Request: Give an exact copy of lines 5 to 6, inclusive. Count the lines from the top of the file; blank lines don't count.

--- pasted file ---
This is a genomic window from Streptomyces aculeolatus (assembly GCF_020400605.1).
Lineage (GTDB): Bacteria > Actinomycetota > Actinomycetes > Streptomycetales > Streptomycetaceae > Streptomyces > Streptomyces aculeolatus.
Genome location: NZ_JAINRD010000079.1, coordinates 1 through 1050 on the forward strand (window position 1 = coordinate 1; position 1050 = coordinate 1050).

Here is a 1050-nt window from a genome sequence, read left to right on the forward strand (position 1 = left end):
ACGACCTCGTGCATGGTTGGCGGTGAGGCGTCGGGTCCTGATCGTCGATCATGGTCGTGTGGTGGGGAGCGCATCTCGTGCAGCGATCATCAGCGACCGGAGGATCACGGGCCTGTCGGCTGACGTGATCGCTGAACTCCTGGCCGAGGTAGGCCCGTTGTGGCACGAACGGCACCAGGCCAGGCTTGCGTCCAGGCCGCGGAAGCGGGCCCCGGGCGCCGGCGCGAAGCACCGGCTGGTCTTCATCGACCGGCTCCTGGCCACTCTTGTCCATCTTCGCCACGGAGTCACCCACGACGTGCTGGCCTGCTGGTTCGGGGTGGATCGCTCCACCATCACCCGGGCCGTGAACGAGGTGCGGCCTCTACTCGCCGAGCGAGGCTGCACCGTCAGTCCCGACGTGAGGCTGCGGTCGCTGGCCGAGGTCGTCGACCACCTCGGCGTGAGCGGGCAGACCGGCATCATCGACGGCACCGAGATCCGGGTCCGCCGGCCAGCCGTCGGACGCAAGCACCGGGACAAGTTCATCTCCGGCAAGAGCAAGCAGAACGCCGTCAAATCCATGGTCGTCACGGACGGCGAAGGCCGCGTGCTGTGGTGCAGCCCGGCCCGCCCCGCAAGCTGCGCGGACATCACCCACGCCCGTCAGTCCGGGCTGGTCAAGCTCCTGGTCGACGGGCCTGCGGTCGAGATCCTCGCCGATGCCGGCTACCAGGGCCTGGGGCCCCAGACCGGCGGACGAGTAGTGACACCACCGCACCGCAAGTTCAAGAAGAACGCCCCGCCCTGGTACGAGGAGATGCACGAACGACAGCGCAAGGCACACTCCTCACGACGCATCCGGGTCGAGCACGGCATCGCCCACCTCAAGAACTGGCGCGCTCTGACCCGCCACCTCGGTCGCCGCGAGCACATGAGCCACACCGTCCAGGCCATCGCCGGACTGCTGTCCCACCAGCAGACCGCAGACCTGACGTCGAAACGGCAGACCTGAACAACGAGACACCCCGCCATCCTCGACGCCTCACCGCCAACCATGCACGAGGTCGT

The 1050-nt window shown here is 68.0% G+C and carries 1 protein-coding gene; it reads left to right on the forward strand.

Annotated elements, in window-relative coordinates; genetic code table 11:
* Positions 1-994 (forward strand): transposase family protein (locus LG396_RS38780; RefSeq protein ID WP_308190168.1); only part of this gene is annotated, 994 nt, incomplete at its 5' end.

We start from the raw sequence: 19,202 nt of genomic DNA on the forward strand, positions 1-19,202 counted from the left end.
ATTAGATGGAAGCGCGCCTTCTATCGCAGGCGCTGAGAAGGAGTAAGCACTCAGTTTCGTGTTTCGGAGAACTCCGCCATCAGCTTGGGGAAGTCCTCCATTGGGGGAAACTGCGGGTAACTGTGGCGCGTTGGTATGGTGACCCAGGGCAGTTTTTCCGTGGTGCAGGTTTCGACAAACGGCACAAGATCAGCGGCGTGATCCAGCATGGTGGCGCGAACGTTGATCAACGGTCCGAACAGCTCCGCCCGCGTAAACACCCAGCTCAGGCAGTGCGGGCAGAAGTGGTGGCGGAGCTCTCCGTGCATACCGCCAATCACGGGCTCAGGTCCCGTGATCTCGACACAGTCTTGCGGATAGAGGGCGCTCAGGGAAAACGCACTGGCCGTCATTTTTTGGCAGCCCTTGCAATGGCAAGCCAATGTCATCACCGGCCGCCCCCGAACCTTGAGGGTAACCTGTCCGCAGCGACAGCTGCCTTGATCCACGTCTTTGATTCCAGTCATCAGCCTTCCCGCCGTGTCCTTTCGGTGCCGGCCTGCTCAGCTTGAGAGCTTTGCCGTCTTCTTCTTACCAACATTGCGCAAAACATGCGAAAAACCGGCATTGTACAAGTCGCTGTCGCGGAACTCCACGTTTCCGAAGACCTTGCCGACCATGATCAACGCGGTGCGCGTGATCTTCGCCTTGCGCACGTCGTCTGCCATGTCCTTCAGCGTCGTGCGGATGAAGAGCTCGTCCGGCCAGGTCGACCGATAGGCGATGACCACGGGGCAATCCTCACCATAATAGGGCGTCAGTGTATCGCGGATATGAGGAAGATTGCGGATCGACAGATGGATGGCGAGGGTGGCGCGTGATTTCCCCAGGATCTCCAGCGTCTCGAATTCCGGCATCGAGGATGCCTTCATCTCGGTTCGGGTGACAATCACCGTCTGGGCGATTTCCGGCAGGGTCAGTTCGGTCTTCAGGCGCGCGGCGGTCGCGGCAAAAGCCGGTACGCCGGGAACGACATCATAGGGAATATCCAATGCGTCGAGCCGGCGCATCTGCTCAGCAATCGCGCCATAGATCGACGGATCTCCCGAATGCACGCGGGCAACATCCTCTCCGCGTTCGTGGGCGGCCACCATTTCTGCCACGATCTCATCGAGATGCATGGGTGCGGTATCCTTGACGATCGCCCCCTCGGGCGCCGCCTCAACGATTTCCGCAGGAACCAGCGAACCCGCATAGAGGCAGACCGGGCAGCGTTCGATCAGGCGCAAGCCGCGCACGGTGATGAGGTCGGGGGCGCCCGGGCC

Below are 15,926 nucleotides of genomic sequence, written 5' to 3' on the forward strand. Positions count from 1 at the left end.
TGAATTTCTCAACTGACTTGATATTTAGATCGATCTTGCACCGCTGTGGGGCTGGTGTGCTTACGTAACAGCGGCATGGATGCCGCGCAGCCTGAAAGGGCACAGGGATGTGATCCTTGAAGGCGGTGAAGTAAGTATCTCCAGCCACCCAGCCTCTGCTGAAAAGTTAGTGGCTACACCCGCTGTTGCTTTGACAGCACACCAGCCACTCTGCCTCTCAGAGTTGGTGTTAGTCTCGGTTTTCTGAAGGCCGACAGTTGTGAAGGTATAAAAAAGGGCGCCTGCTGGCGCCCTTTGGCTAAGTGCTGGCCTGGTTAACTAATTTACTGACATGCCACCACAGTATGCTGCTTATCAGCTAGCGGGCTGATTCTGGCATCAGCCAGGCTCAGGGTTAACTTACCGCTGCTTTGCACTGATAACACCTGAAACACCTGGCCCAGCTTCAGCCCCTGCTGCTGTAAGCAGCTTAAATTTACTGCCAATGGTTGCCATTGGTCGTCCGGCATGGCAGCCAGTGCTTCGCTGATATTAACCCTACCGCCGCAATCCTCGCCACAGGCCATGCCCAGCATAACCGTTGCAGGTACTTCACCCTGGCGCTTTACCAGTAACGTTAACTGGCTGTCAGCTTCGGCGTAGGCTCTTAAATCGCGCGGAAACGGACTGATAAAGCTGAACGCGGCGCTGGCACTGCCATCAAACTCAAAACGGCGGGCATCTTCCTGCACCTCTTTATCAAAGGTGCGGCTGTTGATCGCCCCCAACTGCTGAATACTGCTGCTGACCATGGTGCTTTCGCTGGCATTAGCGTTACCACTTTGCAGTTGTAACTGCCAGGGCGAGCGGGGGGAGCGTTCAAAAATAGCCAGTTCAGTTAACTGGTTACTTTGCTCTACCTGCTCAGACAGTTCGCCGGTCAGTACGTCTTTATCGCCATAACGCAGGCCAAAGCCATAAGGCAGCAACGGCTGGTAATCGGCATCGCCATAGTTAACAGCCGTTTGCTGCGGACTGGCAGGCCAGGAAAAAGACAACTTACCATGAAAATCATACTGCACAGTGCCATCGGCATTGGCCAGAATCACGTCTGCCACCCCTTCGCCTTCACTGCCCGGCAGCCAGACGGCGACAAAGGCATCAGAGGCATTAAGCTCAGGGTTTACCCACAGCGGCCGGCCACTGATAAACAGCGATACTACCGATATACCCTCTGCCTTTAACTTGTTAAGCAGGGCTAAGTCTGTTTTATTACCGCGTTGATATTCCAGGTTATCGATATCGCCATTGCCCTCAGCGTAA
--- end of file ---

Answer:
ACGACCTCGTGCATGGTTGGCGGTGAGGCGTCGGGTCCTGATCGTCGATCATGGTCGTGTGGTGGGGAGCGCATCTCGTGCAGCGATCATCAGCGACCGGAGGATCACGGGCCTGTCGGCTGACGTGATCGCTGAACTCCTGGCCGAGGTAGGCCCGTTGTGGCACGAACGGCACCAGGCCAGGCTTGCGTCCAGGCCGCGGAAGCGGGCCCCGGGCGCCGGCGCGAAGCACCGGCTGGTCTTCATCGACCGGCTCCTGGCCACTCTTGTCCATCTTCGCCACGGAGTCACCCACGACGTGCTGGCCTGCTGGTTCGGGGTGGATCGCTCCACCATCACCCGGGCCGTGAACGAGGTGCGGCCTCTACTCGCCGAGCGAGGCTGCACCGTCAGTCCCGACGTGAGGCTGCGGTCGCTGGCCGAGGTCGTCGACCACCTCGGCGTGAGCGGGCAGACCGGCATCATCGACGGCACCGAGATCCGGGTCCGCCGGCCAGCCGTCGGACGCAAGCACCGGGACAAGTTCATCTCCGGCAAGAGCAAGCAGAACGCCGTCAAATCCATGGTCGTCACGGACGGCGAAGGCCGCGTGCTGTGGTGCAGCCCGGCCCGCCCCGCAAGCTGCGCGGACATCACCCACGCCCGTCAGTCCGGGCTGGTCAAGCTCCTGGTCGACGGGCCTGCGGTCGAGATCCTCGCCGATGCCGGCTACCAGGGCCTGGGGCCCCAGACCGGCGGACGAGTAGTGACACCACCGCACCGCAAGTTCAAGAAGAACGCCCCGCCCTGGTACGAGGAGATGCACGAACGACAGCGCAAGGCACACTCCTCACGACGCATCCGGGTCGAGCACGGCATCGCCCACCTCAAGAACTGGCGCGCTCTGACCCGCCACCTCGGTCGCCGCGAGCACATGAGCCACACCGTCCAGGCCATCGCCGGACTGCTGTCCCACCAGCAGACCGCAGACCTGACGTCGAAACGGCAGACCTGAACAACGAGACACCCCGCCATCCTCGACGCCTCACCGCCAACCATGCACGAGGTCGT

The 1050-nt window shown here is 68.0% G+C and carries 1 protein-coding gene; it reads left to right on the forward strand.